Posted by: Idioma Extra | January 31, 2011

Tuesday´s News


Tourism institute targets Chicago, New York and Frisco

From: www.amcostarica.com

 

The Costa Rica Tourism Institute has targeted three cities for a winter campaign.

The first is San Francisco where the Institute authorized the posting of a large mural in the Powell Street metro station.

The other two cities are New York and Chicago where billboards have been erected with 12 different scenes reflecting tourism in Costa Rica.

Also in New York, the Institute said that it contracted with CBS to run a 125-second video on its giant Times Square screen. That ran 1,152 times in the scheduled 32 days, said the Instituto Costarricense de Turismo.

The Institute did not give the costs associated with these projects. In the past, the Institute has used advertising on U.S. buses.

Carlos Ricardo Benavides, the tourism minister, pointed out that the average U.S. tourist takes three months to decide on a vacation and spends two more months getting ready. So this campaign, which began in December and runs through February is aimed to promote tourism in the middle and end of the year.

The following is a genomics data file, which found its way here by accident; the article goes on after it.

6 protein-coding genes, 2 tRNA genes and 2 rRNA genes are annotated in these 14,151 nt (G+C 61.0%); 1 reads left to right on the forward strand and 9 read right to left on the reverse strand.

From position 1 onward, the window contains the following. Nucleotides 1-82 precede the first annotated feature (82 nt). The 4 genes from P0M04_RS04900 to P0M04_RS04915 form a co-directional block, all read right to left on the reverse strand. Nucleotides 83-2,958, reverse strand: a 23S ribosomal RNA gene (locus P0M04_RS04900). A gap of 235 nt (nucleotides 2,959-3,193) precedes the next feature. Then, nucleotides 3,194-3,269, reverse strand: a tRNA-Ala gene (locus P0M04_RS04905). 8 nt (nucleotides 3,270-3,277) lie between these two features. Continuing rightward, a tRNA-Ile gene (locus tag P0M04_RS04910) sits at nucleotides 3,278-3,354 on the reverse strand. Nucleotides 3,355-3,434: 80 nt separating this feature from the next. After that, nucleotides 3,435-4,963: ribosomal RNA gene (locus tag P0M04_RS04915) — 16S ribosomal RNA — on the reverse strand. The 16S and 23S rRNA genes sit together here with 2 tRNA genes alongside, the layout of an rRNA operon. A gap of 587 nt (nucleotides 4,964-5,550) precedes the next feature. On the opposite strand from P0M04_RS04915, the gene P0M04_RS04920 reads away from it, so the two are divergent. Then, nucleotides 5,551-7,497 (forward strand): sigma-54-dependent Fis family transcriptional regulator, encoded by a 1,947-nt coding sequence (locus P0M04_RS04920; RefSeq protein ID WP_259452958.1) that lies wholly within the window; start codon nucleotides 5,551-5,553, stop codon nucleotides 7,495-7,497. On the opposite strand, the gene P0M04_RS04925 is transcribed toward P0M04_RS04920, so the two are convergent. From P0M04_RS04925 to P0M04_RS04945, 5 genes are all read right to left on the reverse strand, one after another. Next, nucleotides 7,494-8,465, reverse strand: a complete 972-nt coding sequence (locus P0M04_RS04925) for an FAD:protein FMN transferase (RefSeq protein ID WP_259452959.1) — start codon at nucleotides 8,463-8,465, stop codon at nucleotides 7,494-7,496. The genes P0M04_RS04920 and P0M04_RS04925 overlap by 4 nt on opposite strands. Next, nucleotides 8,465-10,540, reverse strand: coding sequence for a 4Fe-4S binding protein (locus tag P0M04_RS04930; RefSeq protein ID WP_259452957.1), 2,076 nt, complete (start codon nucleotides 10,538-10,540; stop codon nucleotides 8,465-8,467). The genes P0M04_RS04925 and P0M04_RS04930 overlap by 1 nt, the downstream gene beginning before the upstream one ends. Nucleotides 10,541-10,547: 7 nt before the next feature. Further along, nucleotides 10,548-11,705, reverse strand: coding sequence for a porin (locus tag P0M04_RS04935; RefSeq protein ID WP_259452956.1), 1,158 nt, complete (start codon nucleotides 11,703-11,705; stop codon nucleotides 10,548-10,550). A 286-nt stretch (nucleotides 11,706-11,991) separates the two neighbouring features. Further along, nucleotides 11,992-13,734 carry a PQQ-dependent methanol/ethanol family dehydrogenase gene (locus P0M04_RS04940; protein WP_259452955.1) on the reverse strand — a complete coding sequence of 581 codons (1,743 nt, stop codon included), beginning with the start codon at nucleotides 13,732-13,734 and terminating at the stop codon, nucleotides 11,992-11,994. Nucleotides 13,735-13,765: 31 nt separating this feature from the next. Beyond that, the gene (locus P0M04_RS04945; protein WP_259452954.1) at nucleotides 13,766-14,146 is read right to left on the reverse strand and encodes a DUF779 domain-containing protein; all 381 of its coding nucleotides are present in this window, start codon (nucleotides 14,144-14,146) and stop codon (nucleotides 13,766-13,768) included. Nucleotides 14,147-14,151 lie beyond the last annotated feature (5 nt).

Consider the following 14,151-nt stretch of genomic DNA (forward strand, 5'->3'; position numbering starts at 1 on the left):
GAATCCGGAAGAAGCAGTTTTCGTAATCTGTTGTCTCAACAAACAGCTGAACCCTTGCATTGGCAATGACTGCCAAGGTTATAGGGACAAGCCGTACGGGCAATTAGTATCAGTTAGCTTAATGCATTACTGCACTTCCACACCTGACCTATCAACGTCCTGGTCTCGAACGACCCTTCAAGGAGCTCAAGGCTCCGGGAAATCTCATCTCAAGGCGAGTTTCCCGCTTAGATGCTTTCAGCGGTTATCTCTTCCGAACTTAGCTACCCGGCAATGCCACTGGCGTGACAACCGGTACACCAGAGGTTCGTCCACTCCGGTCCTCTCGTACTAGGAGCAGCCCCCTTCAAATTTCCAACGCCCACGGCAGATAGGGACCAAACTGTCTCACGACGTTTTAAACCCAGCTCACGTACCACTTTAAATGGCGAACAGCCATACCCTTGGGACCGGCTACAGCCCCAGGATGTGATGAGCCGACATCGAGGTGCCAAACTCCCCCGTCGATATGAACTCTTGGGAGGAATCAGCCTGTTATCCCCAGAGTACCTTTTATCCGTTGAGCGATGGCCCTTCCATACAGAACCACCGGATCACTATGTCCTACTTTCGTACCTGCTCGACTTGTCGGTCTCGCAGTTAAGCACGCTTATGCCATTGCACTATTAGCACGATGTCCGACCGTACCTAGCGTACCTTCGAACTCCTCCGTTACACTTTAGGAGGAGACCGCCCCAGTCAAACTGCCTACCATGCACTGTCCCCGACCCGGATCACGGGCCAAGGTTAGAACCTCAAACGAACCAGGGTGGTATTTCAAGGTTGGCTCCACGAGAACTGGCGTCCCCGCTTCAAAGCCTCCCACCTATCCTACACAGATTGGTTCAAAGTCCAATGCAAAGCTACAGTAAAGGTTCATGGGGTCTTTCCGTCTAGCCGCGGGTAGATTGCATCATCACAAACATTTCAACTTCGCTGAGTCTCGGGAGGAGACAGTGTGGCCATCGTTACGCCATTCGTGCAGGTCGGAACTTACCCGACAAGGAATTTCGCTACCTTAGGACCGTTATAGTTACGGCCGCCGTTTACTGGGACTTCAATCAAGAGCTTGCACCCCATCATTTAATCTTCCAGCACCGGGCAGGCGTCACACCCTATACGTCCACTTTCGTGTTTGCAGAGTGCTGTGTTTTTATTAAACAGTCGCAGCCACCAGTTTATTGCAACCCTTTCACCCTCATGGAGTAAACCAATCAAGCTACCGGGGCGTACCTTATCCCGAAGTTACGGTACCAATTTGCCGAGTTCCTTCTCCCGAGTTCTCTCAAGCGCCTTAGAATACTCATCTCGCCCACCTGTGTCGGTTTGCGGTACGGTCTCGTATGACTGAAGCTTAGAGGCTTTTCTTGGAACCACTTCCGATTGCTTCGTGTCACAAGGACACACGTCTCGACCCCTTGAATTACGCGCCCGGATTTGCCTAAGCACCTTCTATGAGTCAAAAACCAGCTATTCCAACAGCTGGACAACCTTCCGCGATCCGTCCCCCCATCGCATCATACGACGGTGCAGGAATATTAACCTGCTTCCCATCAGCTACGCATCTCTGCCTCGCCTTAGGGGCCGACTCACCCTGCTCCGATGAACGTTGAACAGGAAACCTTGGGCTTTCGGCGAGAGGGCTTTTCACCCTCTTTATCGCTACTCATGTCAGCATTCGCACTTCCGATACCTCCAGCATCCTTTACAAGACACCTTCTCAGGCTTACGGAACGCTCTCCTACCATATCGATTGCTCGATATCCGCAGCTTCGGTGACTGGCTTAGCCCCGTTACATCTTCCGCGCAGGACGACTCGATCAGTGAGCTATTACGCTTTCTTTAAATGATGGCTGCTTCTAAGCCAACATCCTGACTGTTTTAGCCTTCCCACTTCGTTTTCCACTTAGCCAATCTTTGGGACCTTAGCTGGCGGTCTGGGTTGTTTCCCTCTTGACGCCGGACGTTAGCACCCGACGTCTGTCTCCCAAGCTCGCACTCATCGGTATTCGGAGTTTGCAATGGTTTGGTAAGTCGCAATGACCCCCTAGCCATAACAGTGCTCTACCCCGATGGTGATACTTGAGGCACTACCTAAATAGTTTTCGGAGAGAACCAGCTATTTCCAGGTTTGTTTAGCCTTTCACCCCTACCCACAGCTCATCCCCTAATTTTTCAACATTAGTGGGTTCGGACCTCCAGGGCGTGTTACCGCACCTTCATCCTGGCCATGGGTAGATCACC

The Ministry said that the Powell Street station sees 300,000 passersby a day.

Word of the Day

Target
tar·get: \ˈtär-gət\
Verb
Origin: Middle English, from Middle French targette, targuete, diminutive of targe light shield, from Old French, of Germanic origin; akin to Old Norse targa shield
First Known Use: 14th century
1: to make a target of <targeted her for promotion>; especially: to set as a goal
2: to direct or use toward a target

More Vocabulary

Billboard: n. a flat surface (as of a panel, wall, or fence) on which bills are posted; specifically : a large panel designed to carry outdoor advertising
Erect: v.
to cause to stand up or stand out
Passerby: n.
a person who walks by something on a street or road

Below are some common phrases used when speaking on the phone in English. To learn more, consider Idioma Internacional’s AFD 550 Telephoning and Business Communication Course!

Interrupting and Clarifying Phrases

May I interrupt you for a moment?
I wonder if I could comment on that last point?
Excuse me, I´d like to add something here.

Clarification

Correct me if I´m wrong, but…
Basically, what  you´re saying is…

 

Advertisements

Leave a Reply

Fill in your details below or click an icon to log in:

WordPress.com Logo

You are commenting using your WordPress.com account. Log Out / Change )

Twitter picture

You are commenting using your Twitter account. Log Out / Change )

Facebook photo

You are commenting using your Facebook account. Log Out / Change )

Google+ photo

You are commenting using your Google+ account. Log Out / Change )

Connecting to %s

Categories

%d bloggers like this: